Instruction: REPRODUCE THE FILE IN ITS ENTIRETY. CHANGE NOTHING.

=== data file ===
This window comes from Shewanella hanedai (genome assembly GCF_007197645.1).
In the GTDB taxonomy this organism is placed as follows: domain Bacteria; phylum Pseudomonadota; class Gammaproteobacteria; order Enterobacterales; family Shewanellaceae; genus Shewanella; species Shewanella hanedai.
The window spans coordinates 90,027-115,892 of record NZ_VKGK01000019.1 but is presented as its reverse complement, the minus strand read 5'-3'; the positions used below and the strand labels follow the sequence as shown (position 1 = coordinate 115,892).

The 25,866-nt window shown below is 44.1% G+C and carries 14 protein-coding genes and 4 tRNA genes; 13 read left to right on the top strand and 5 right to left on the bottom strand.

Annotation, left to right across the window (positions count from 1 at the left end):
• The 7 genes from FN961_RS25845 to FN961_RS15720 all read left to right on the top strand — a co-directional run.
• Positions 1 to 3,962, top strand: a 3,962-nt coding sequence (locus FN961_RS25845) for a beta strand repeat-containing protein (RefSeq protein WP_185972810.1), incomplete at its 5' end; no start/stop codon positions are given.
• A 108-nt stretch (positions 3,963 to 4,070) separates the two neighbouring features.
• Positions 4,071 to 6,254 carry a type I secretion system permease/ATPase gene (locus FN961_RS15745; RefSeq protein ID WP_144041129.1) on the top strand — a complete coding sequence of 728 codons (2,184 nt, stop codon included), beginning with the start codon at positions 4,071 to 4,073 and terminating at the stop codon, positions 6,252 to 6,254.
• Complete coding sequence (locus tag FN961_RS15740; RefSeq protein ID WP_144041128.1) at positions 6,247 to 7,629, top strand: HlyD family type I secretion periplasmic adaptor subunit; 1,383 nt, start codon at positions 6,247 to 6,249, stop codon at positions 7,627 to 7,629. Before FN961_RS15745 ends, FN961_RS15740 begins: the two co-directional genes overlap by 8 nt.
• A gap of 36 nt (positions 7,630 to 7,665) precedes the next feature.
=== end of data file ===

This window comes from Shewanella hanedai (genome assembly GCF_007197645.1).
In the GTDB taxonomy this organism is placed as follows: domain Bacteria; phylum Pseudomonadota; class Gammaproteobacteria; order Enterobacterales; family Shewanellaceae; genus Shewanella; species Shewanella hanedai.
The window spans coordinates 90,027-115,892 of record NZ_VKGK01000019.1 but is presented as its reverse complement, the minus strand read 5'-3'; the positions used below and the strand labels follow the sequence as shown (position 1 = coordinate 115,892).

The 25,866-nt window shown below is 44.1% G+C and carries 14 protein-coding genes and 4 tRNA genes; 13 read left to right on the top strand and 5 right to left on the bottom strand.

Annotation, left to right across the window (positions count from 1 at the left end):
• The 7 genes from FN961_RS25845 to FN961_RS15720 all read left to right on the top strand — a co-directional run.
• Positions 1 to 3,962, top strand: a 3,962-nt coding sequence (locus FN961_RS25845) for a beta strand repeat-containing protein (RefSeq protein WP_185972810.1), incomplete at its 5' end; no start/stop codon positions are given.
• A 108-nt stretch (positions 3,963 to 4,070) separates the two neighbouring features.
• Positions 4,071 to 6,254 carry a type I secretion system permease/ATPase gene (locus FN961_RS15745; RefSeq protein ID WP_144041129.1) on the top strand — a complete coding sequence of 728 codons (2,184 nt, stop codon included), beginning with the start codon at positions 4,071 to 4,073 and terminating at the stop codon, positions 6,252 to 6,254.
• Complete coding sequence (locus tag FN961_RS15740; RefSeq protein ID WP_144041128.1) at positions 6,247 to 7,629, top strand: HlyD family type I secretion periplasmic adaptor subunit; 1,383 nt, start codon at positions 6,247 to 6,249, stop codon at positions 7,627 to 7,629. Before FN961_RS15745 ends, FN961_RS15740 begins: the two co-directional genes overlap by 8 nt.
• A gap of 36 nt (positions 7,630 to 7,665) precedes the next feature.